Sunday October 21, 2018

Ever wondered How Women are able to read Thoughts just by looking at your Eyes?

For the new study, published in the journal Molecular Psychiatry, the team analysed cognitive empathy in 89,000 people on the "Reading the Mind in the Eyes" test

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Women are better at reading mind. Wikimedia
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  • The researchers show that the genetic variants on chromosome 3 in women are associated with their ability to read the mind in the eyes
  • Scientists have built upon a study first performed 20 years ago, called the “Reading the Mind in the Eyes” test
  • The results confirmed that women on average do score better on this test because of gene’s influence

London, June 9, 2017: Ever wondered how your wife or partner is able to read your thoughts and emotions just by looking at your eyes? Her ability to interpret may be the result of a gene influence, say researchers, one of Indian-origin.

The findings showed that the genetic variants on chromosome 3 in women are associated with their ability to read the mind in the eyes — known as cognitive empathy.

The closest genes in this tiny stretch of chromosome 3 include LRRN1 (Leucine Rich Neuronal 1) which is highly active in a part of the human brain called the striatum — which has been shown using brain scanning to play a role in cognitive empathy, the researchers said.

“This is an important step forward for the field of social neuroscience and adds one more piece to the puzzle of what may cause variation in cognitive empathy,” said Varun Warrier, doctoral student at the University of Cambridge.

ALSO READ: Pregnancy seems Safe for Breast Cancer Survivors: Study

Scientists have built upon a study first performed 20 years ago, called the “Reading the Mind in the Eyes” test.

For the new study, published in the journal Molecular Psychiatry, the team analysed cognitive empathy in 89,000 people on this test.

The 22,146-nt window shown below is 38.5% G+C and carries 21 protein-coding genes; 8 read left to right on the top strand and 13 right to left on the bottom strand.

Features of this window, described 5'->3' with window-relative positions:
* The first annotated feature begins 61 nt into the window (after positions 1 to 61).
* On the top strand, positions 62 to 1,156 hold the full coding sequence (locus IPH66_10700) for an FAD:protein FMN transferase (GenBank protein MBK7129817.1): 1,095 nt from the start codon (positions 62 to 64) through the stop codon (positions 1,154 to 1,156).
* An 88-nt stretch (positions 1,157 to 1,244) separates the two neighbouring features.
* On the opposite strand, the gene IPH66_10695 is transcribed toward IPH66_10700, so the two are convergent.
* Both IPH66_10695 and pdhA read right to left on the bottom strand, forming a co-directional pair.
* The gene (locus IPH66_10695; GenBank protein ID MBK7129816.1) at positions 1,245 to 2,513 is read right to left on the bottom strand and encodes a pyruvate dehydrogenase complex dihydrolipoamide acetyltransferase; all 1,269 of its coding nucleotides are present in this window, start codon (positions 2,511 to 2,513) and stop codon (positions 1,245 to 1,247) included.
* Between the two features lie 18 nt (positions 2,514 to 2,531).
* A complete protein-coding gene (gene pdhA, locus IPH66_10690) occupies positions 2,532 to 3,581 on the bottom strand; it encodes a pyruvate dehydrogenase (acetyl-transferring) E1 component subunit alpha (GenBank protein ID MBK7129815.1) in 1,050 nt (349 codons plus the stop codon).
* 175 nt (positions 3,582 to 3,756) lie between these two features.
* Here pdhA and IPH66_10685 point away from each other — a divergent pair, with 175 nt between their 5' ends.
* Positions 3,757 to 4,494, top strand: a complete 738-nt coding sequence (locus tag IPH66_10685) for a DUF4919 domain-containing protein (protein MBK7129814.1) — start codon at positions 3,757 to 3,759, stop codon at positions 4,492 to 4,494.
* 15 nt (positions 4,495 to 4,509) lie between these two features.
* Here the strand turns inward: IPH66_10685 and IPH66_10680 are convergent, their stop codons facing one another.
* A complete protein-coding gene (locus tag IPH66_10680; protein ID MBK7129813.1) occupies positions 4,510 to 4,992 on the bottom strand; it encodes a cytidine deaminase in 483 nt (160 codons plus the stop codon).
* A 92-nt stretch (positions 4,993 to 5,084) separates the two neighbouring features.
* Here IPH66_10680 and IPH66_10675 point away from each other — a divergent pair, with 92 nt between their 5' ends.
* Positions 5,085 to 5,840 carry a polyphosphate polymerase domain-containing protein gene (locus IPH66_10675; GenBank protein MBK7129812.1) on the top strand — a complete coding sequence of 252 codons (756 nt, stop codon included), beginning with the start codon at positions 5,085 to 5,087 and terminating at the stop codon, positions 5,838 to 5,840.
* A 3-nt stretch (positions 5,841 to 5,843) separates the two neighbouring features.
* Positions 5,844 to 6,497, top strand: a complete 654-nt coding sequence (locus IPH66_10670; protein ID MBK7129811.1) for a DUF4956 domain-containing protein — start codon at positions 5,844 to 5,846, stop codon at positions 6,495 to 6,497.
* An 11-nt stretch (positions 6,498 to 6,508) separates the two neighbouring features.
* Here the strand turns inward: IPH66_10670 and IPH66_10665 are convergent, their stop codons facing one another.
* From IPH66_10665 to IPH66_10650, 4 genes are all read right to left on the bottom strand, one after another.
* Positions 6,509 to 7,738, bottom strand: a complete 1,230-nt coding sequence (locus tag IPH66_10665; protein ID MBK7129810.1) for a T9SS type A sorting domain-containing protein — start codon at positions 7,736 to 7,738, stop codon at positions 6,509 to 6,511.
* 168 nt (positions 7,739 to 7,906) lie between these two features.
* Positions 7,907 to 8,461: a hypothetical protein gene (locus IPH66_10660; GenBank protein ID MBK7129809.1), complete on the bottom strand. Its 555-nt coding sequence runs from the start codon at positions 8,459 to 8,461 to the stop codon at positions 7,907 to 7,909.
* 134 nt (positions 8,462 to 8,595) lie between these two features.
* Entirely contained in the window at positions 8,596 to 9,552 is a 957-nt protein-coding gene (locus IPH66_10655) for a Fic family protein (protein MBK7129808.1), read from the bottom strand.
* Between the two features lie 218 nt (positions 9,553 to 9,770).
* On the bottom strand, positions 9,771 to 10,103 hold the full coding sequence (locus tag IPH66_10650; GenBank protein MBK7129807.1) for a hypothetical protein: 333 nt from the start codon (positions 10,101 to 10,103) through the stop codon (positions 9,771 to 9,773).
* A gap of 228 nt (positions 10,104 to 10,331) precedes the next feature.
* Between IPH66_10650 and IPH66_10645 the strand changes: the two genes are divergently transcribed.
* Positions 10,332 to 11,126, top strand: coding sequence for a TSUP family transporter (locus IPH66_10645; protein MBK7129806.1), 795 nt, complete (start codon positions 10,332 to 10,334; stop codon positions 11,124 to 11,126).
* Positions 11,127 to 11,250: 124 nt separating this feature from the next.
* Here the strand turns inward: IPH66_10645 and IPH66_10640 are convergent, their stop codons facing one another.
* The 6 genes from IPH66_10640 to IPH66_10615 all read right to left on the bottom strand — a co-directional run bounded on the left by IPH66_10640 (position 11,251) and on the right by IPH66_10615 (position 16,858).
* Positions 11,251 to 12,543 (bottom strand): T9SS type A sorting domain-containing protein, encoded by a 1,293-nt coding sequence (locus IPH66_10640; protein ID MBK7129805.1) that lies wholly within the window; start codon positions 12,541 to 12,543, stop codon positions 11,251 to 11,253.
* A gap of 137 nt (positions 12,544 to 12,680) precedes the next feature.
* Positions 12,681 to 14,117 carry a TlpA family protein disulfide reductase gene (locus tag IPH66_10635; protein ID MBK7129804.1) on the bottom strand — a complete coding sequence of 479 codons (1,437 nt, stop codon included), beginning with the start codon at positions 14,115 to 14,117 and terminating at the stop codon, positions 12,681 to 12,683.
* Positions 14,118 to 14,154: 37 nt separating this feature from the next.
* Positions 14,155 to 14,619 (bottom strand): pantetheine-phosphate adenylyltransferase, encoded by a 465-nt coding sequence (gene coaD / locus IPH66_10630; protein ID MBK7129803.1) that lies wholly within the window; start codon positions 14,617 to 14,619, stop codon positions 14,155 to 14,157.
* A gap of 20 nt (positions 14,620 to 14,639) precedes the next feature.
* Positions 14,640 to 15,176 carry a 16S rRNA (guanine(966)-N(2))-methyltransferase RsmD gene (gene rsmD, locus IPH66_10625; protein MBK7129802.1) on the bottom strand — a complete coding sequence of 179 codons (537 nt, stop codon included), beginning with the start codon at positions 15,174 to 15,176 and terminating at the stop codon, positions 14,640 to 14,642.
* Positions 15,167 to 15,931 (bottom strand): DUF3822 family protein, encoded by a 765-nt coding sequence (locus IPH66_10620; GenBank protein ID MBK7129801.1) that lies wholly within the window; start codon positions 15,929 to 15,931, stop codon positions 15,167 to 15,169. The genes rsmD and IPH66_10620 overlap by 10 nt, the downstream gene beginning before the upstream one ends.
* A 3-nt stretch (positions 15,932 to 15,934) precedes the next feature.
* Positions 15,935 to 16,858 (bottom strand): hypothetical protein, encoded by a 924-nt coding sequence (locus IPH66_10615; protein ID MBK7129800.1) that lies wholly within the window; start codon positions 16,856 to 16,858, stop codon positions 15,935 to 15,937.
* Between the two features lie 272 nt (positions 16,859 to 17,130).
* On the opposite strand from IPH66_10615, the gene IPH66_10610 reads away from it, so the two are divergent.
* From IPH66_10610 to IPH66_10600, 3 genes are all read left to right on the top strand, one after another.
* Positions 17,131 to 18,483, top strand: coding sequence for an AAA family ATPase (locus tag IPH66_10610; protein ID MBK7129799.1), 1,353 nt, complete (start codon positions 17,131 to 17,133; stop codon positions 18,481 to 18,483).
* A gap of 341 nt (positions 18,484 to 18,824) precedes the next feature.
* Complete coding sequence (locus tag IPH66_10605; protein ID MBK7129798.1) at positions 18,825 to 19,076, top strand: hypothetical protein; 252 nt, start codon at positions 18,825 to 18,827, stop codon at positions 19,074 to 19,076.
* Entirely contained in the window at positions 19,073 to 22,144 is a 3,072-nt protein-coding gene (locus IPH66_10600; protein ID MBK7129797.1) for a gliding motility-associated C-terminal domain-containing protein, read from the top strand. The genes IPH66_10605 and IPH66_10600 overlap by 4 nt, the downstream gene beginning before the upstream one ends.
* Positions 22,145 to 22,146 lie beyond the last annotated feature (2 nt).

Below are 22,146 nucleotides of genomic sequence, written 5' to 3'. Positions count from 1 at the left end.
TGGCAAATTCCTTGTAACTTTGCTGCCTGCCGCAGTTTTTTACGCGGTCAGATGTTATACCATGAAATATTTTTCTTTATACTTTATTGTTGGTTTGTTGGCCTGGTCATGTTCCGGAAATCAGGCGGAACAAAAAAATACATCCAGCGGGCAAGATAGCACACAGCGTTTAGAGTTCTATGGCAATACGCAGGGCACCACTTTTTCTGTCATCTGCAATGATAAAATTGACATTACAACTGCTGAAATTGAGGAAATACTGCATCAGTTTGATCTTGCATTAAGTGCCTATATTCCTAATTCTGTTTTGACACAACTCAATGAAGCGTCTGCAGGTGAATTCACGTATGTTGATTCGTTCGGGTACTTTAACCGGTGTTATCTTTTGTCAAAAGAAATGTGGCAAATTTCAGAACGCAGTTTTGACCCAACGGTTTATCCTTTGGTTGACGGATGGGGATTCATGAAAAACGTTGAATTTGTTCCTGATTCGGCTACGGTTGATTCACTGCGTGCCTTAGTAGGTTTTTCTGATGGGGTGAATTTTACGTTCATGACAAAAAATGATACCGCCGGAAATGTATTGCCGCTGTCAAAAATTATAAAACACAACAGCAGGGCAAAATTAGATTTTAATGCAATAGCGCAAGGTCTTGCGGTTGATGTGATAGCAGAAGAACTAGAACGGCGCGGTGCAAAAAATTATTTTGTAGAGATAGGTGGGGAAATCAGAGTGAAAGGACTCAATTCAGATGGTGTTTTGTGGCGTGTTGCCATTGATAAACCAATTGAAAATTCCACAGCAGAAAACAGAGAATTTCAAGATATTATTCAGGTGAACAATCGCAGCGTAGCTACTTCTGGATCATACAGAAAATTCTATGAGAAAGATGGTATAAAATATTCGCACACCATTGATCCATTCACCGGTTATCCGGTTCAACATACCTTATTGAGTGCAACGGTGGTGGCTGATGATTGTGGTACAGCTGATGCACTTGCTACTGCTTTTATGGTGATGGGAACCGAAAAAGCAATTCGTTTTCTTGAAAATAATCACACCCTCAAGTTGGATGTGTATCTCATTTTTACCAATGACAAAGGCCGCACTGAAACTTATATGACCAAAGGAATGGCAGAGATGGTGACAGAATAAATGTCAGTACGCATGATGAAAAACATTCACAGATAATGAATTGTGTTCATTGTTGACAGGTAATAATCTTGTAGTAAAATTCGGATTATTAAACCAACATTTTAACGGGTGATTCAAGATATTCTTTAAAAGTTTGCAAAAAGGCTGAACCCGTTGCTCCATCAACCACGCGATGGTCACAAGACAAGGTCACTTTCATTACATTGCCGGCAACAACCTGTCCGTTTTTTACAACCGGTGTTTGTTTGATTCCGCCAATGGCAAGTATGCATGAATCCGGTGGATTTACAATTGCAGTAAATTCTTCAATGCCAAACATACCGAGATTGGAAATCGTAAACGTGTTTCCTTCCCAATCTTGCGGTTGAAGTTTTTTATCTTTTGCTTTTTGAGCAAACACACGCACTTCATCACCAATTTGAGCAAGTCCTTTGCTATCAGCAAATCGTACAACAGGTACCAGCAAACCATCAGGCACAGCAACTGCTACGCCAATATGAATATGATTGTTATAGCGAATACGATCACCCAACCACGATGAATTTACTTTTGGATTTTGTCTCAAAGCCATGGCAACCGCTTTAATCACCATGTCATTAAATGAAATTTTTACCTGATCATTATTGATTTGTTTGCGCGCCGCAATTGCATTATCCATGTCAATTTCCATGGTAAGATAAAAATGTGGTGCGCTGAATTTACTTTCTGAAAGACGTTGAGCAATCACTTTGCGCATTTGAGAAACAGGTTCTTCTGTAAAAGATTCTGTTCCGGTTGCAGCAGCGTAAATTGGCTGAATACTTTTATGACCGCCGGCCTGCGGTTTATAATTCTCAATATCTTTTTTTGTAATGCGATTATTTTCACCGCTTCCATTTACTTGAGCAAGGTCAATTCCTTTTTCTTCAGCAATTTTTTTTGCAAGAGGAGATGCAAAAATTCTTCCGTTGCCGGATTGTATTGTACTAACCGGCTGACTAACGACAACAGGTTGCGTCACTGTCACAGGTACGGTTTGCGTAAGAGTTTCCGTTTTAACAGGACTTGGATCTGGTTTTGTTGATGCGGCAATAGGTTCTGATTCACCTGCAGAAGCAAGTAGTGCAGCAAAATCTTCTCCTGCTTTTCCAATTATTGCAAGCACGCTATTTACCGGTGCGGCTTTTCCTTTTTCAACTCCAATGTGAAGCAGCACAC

The results confirmed that women on average do score better on this test because of gene’s influence.

In addition, the researchers found that genetic variants that contribute to higher scores in the test also increase the risk of anorexia, but not autism, the researchers noted.

“We are excited by this new discovery, and are now testing if the results replicate, and exploring precisely what these genetic variants do in the brain, to give rise to individual differences in cognitive empathy,” explained Simon Baron-Cohen, Professor at the University of Cambridge. (IANS)

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Family Size Can Be Determined By Reproductive Rights: Study

To make freedom of choice a reality, the report urges countries to offer universal access to quality reproductive health care

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A community health worker holds up contraceptives during a lecture on family planning at a reproductive health clinic run by an NGO in Tondo city, metro Manila. VOA

Family size is closely linked to reproductive rights, according to the State of World Population 2018 report.

The U.N. report says people in developed countries tend to have lower fertility rates because of greater access to family planning services, modern contraceptives and age-appropriate sex education.

The director of the U.N. Population Fund office in Geneva, Monica Ferro, says in places where reproductive rights are constrained, either due to lack of resources or government mandates, people have a limited ability to choose the size of their families.

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Google suspends Ireland’s Abortion Referendum Ads, VOA

“Many sub-Saharan African countries, for example, have fertility rates of four or more births per woman,” Ferro said. “At the other end of the spectrum, you have some eastern Asian and European countries with fewer than two births per women. In both cases, individuals face obstacles to the full realization of their reproductive rights.”

The world population is expected to increase by 2.5 billion by 2050, to nearly 10 billion people, with sub-Saharan Africa expected to contribute more than half of that growth.

Women in Africa must overcome many legal and social barriers to achieve control of their fertility, Ferro said.

reproductive rights
Women in Africa must overcome many legal and social barriers to achieve control of their fertility.

“Women may not have the access to medical services,” she told VOA. “They may not have the access to child care. They may not have access to all the institutional and social support that comes with being ready or being able to plan your fertility.”

Also Read: Brisbane, Australia Protests Against Plans To Decriminalise Abortion

To make freedom of choice a reality, the report urges countries to offer universal access to quality reproductive health care, including modern contraceptives and better education.

It also advocates for a change in men’s attitudes toward a woman’s right to choose the number, timing and spacing of children. (VOA)